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(URL). ipconfig /all command Displays the current TCP/IP configuration, including Internet Protocol version 4 (IPv4) and Internet Protocol version 6 (IPv6) addresses and settings. Use this command to determine which interfaces have been configured with global IPv6 addresses. nslookup -q=aaaa IntranetFQDN IntranetDNSServerIPv6Address command Simulates the DNS queries of DirectAccess clients. Use this command to simulate the behavior of the DirectAccess client when the DirectAccess-based NRPT rules are active. Nslookup.exe does not use the NRPT. If you do not specify the IPv6 address of the intranet DNS server, Nslookup.exe will send its queries to interfaceconfigured DNS servers. Displays information about Active Directory Domain Services (AD DS). Use this command to determine whether DirectAccess clients, DirectAccess servers, and intranet resources can locate and contact domain controllers for Internet Protocol security (IPsec) authentication. Windows Firewall with Advanced Security snap-in The monitoring node displays current connection security rules, main mode security associations (SAs), and quick mode SAs. For more information, see Windows Firewall with Advanced Security.
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nltest /dsgetdc: /force command

Use this snap-in to determine whether there are active connection security rules and IPsec SAs on a DirectAccess client. Resultant Set of Policy snap-in Displays the set of Group Policy objects (GPOs) that are applied to a computer or user. Use this snap-in to determine whether DirectAccess GPOs have been applied to DirectAccess clients or servers. Event Viewer snap-in Displays events for Windows Firewall, intranet detection, and IPsec audit events. Use this snap-in to see the details of intranet detection and IPsec negotiation issues. For more information, see Event Viewer. Certificates snap-in Displays the installed certificates and their properties. Use this snap-in to verify that the correct certificates are installed with the correct field values. For more information, see Certificates.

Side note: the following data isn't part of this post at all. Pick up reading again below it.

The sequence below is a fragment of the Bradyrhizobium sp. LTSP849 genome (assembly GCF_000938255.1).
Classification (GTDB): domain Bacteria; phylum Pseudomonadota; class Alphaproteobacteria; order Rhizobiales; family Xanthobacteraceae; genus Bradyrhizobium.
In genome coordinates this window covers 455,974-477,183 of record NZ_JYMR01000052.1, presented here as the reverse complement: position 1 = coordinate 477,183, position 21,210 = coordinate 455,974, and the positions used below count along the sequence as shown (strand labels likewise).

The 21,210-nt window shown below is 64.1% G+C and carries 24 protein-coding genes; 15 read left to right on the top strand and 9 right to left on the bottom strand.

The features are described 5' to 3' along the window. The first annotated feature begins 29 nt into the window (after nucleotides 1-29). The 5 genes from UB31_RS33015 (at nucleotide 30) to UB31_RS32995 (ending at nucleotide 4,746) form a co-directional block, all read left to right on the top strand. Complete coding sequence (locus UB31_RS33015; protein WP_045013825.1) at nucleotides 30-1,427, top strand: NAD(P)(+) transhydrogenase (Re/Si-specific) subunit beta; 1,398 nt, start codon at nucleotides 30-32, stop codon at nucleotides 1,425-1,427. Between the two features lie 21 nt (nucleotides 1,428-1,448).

DirectAccess Troubleshooting Tools in the Test Lab


This section describes the display of key troubleshooting tools when CLIENT1 is connected to the Intranet, Internet, and Homenet subnets.

Intranet subnet
When CLIENT1 is attached to the Intranet subnet, it obtains an IPv4 address configuration, including its DNS server, from DC1. As an ISATAP host, CLIENT1 also automatically configures an ISATAP address on an ISATAP interface. Because it is attached to the intranet, there should not be any active rules in the NRPT nor any active connection security rules or IPsec SAs.
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The following sections use DirectAccess troubleshooting tools and commands to display the state of CLIENT1 when it is attached to the Intranet subnet. netsh dnsclient show state The following is the display of the netsh dnsclient show state command on CLIENT1 when it is connected to the Intranet subnet:
Name Resolution Policy Table Options -------------------------------------------------------------------Query Failure Behavior : Always fall back to LLMNR and NetBIOS if the name does not exist in DNS or if the DNS servers are unreachable when on a private network Query Resolution Behavior Network Location Behavior : Resolve only IPv6 addresses for names : Let Network ID determine when Direct Access settings are to be used : Inside corporate network : Configured and Disabled : Not Configured

Machine Location Direct Access Settings DNSSEC Settings

Notice the Machine Location, which indicates that CLIENT1 has determined that it is located on the intranet (Inside corporate network). netsh namespace show policy The following is the display of the netsh namespace show policy command on CLIENT1 when it is connected to the Intranet subnet:
DNS Name Resolution Policy Table Settings Settings for nls.corp.contoso.com ---------------------------------------------------------------------Certification authority : DC=com, DC=contoso, DC=corp, CN=corp-D C1-CA DNSSEC (Validation) DNSSEC (IPsec) DirectAccess (DNS Servers) DirectAccess (IPsec) DirectAccess (Proxy Settings) : disabled : disabled : : disabled : Bypass proxy

Settings for .corp.contoso.com ---------------------------------------------------------------------Certification authority : DC=com, DC=contoso, DC=corp, CN=corp-D 12

C1-CA DNSSEC (Validation) DNSSEC (IPsec) DirectAccess (DNS Servers) DirectAccess (IPsec) DirectAccess (Proxy Settings)